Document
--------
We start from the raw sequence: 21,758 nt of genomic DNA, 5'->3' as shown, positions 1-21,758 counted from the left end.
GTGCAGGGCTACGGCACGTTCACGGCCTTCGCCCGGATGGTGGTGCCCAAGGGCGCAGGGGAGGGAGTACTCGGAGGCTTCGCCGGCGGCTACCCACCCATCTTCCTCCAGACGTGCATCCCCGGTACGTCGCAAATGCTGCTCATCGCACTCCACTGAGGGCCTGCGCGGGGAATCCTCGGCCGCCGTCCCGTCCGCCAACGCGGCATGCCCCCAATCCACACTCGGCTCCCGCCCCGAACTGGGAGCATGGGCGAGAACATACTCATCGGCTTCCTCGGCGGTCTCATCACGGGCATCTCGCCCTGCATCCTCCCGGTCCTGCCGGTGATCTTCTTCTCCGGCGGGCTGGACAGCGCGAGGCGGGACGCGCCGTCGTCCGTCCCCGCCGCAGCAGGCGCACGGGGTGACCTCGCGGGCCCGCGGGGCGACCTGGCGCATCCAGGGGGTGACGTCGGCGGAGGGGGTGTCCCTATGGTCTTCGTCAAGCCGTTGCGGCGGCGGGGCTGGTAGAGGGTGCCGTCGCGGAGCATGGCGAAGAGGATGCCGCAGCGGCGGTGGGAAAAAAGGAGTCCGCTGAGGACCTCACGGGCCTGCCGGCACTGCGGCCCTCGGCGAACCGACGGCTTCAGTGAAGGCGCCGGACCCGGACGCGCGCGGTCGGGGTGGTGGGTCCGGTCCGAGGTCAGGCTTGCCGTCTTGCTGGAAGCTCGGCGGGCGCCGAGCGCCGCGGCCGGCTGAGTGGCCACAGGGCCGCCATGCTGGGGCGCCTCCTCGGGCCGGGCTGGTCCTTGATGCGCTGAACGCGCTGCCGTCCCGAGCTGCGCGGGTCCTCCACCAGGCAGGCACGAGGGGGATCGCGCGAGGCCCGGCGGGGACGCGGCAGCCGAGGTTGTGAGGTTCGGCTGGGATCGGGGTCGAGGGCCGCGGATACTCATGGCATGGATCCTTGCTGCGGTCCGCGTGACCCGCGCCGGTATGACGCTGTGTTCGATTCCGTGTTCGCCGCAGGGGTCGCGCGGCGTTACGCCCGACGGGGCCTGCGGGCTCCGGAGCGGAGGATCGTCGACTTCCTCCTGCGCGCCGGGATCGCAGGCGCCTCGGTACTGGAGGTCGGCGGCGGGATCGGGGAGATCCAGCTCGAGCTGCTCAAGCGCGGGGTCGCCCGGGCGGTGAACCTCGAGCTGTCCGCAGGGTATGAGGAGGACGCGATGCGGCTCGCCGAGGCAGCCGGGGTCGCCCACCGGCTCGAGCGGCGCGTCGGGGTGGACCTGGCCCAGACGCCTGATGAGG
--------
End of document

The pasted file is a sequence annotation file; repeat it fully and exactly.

We start from the raw sequence: 21,758 nt of genomic DNA, 5'->3' as shown, positions 1-21,758 counted from the left end.
GTGCAGGGCTACGGCACGTTCACGGCCTTCGCCCGGATGGTGGTGCCCAAGGGCGCAGGGGAGGGAGTACTCGGAGGCTTCGCCGGCGGCTACCCACCCATCTTCCTCCAGACGTGCATCCCCGGTACGTCGCAAATGCTGCTCATCGCACTCCACTGAGGGCCTGCGCGGGGAATCCTCGGCCGCCGTCCCGTCCGCCAACGCGGCATGCCCCCAATCCACACTCGGCTCCCGCCCCGAACTGGGAGCATGGGCGAGAACATACTCATCGGCTTCCTCGGCGGTCTCATCACGGGCATCTCGCCCTGCATCCTCCCGGTCCTGCCGGTGATCTTCTTCTCCGGCGGGCTGGACAGCGCGAGGCGGGACGCGCCGTCGTCCGTCCCCGCCGCAGCAGGCGCACGGGGTGACCTCGCGGGCCCGCGGGGCGACCTGGCGCATCCAGGGGGTGACGTCGGCGGAGGGGGTGTCCCTATGGTCTTCGTCAAGCCGTTGCGGCGGCGGGGCTGGTAGAGGGTGCCGTCGCGGAGCATGGCGAAGAGGATGCCGCAGCGGCGGTGGGAAAAAAGGAGTCCGCTGAGGACCTCACGGGCCTGCCGGCACTGCGGCCCTCGGCGAACCGACGGCTTCAGTGAAGGCGCCGGACCCGGACGCGCGCGGTCGGGGTGGTGGGTCCGGTCCGAGGTCAGGCTTGCCGTCTTGCTGGAAGCTCGGCGGGCGCCGAGCGCCGCGGCCGGCTGAGTGGCCACAGGGCCGCCATGCTGGGGCGCCTCCTCGGGCCGGGCTGGTCCTTGATGCGCTGAACGCGCTGCCGTCCCGAGCTGCGCGGGTCCTCCACCAGGCAGGCACGAGGGGGATCGCGCGAGGCCCGGCGGGGACGCGGCAGCCGAGGTTGTGAGGTTCGGCTGGGATCGGGGTCGAGGGCCGCGGATACTCATGGCATGGATCCTTGCTGCGGTCCGCGTGACCCGCGCCGGTATGACGCTGTGTTCGATTCCGTGTTCGCCGCAGGGGTCGCGCGGCGTTACGCCCGACGGGGCCTGCGGGCTCCGGAGCGGAGGATCGTCGACTTCCTCCTGCGCGCCGGGATCGCAGGCGCCTCGGTACTGGAGGTCGGCGGCGGGATCGGGGAGATCCAGCTCGAGCTGCTCAAGCGCGGGGTCGCCCGGGCGGTGAACCTCGAGCTGTCCGCAGGGTATGAGGAGGACGCGATGCGGCTCGCCGAGGCAGCCGGGGTCGCCCACCGGCTCGAGCGGCGCGTCGGGGTGGACCTGGCCCAGACGCCTGATGAGG